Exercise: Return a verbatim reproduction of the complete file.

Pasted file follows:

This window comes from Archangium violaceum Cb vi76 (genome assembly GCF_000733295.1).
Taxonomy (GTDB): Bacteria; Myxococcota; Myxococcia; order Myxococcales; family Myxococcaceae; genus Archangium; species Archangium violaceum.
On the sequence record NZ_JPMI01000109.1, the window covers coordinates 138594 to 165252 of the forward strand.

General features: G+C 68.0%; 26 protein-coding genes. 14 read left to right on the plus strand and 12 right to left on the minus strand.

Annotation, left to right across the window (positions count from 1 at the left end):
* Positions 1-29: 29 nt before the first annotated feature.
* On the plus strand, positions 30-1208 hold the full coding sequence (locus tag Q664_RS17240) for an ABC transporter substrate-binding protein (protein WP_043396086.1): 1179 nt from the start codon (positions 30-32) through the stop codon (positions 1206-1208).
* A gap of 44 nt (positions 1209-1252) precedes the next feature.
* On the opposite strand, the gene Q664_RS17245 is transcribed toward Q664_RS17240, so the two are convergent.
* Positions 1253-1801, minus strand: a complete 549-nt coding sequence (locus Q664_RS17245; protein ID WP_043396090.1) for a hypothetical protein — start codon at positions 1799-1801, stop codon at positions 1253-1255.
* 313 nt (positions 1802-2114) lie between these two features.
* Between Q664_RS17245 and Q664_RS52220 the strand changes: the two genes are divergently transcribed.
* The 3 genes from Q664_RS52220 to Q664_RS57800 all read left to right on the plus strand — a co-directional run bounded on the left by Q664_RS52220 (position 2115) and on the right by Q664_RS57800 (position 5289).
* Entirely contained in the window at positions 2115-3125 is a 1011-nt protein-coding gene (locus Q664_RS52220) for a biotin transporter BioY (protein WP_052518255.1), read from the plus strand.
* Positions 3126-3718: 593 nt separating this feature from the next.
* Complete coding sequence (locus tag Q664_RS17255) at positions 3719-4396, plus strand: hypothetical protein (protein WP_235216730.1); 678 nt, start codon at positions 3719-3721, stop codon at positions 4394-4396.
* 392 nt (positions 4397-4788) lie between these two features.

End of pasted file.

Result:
This window comes from Archangium violaceum Cb vi76 (genome assembly GCF_000733295.1).
Taxonomy (GTDB): Bacteria; Myxococcota; Myxococcia; order Myxococcales; family Myxococcaceae; genus Archangium; species Archangium violaceum.
On the sequence record NZ_JPMI01000109.1, the window covers coordinates 138594 to 165252 of the forward strand.

General features: G+C 68.0%; 26 protein-coding genes. 14 read left to right on the plus strand and 12 right to left on the minus strand.

Annotation, left to right across the window (positions count from 1 at the left end):
* Positions 1-29: 29 nt before the first annotated feature.
* On the plus strand, positions 30-1208 hold the full coding sequence (locus tag Q664_RS17240) for an ABC transporter substrate-binding protein (protein WP_043396086.1): 1179 nt from the start codon (positions 30-32) through the stop codon (positions 1206-1208).
* A gap of 44 nt (positions 1209-1252) precedes the next feature.
* On the opposite strand, the gene Q664_RS17245 is transcribed toward Q664_RS17240, so the two are convergent.
* Positions 1253-1801, minus strand: a complete 549-nt coding sequence (locus Q664_RS17245; protein ID WP_043396090.1) for a hypothetical protein — start codon at positions 1799-1801, stop codon at positions 1253-1255.
* 313 nt (positions 1802-2114) lie between these two features.
* Between Q664_RS17245 and Q664_RS52220 the strand changes: the two genes are divergently transcribed.
* The 3 genes from Q664_RS52220 to Q664_RS57800 all read left to right on the plus strand — a co-directional run bounded on the left by Q664_RS52220 (position 2115) and on the right by Q664_RS57800 (position 5289).
* Entirely contained in the window at positions 2115-3125 is a 1011-nt protein-coding gene (locus Q664_RS52220) for a biotin transporter BioY (protein WP_052518255.1), read from the plus strand.
* Positions 3126-3718: 593 nt separating this feature from the next.
* Complete coding sequence (locus tag Q664_RS17255) at positions 3719-4396, plus strand: hypothetical protein (protein WP_235216730.1); 678 nt, start codon at positions 3719-3721, stop codon at positions 4394-4396.
* 392 nt (positions 4397-4788) lie between these two features.